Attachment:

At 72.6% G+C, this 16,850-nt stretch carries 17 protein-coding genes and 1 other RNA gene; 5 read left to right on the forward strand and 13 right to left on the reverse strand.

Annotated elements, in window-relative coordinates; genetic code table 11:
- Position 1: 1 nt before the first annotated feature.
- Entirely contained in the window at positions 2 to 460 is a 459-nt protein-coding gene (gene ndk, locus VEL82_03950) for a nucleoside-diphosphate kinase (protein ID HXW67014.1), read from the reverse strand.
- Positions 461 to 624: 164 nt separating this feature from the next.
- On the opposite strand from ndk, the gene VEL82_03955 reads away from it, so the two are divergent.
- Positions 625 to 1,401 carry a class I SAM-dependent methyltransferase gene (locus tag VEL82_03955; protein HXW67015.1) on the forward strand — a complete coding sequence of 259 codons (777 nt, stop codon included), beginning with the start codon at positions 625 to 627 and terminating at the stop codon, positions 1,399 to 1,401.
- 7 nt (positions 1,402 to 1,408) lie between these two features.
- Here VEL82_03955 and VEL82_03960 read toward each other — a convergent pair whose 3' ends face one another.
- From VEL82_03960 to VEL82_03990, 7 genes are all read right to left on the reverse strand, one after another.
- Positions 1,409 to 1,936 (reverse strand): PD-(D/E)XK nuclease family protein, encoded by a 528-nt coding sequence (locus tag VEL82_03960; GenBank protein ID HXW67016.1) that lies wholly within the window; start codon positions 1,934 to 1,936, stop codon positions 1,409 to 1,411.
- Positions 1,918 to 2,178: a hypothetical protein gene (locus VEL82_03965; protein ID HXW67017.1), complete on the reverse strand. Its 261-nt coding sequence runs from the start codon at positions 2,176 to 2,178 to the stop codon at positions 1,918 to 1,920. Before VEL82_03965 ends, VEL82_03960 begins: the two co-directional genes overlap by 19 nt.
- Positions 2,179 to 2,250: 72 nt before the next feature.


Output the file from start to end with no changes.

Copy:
At 72.6% G+C, this 16,850-nt stretch carries 17 protein-coding genes and 1 other RNA gene; 5 read left to right on the forward strand and 13 right to left on the reverse strand.

Annotated elements, in window-relative coordinates; genetic code table 11:
- Position 1: 1 nt before the first annotated feature.
- Entirely contained in the window at positions 2 to 460 is a 459-nt protein-coding gene (gene ndk, locus VEL82_03950) for a nucleoside-diphosphate kinase (protein ID HXW67014.1), read from the reverse strand.
- Positions 461 to 624: 164 nt separating this feature from the next.
- On the opposite strand from ndk, the gene VEL82_03955 reads away from it, so the two are divergent.
- Positions 625 to 1,401 carry a class I SAM-dependent methyltransferase gene (locus tag VEL82_03955; protein HXW67015.1) on the forward strand — a complete coding sequence of 259 codons (777 nt, stop codon included), beginning with the start codon at positions 625 to 627 and terminating at the stop codon, positions 1,399 to 1,401.
- 7 nt (positions 1,402 to 1,408) lie between these two features.
- Here VEL82_03955 and VEL82_03960 read toward each other — a convergent pair whose 3' ends face one another.
- From VEL82_03960 to VEL82_03990, 7 genes are all read right to left on the reverse strand, one after another.
- Positions 1,409 to 1,936 (reverse strand): PD-(D/E)XK nuclease family protein, encoded by a 528-nt coding sequence (locus tag VEL82_03960; GenBank protein ID HXW67016.1) that lies wholly within the window; start codon positions 1,934 to 1,936, stop codon positions 1,409 to 1,411.
- Positions 1,918 to 2,178: a hypothetical protein gene (locus VEL82_03965; protein ID HXW67017.1), complete on the reverse strand. Its 261-nt coding sequence runs from the start codon at positions 2,176 to 2,178 to the stop codon at positions 1,918 to 1,920. Before VEL82_03965 ends, VEL82_03960 begins: the two co-directional genes overlap by 19 nt.
- Positions 2,179 to 2,250: 72 nt before the next feature.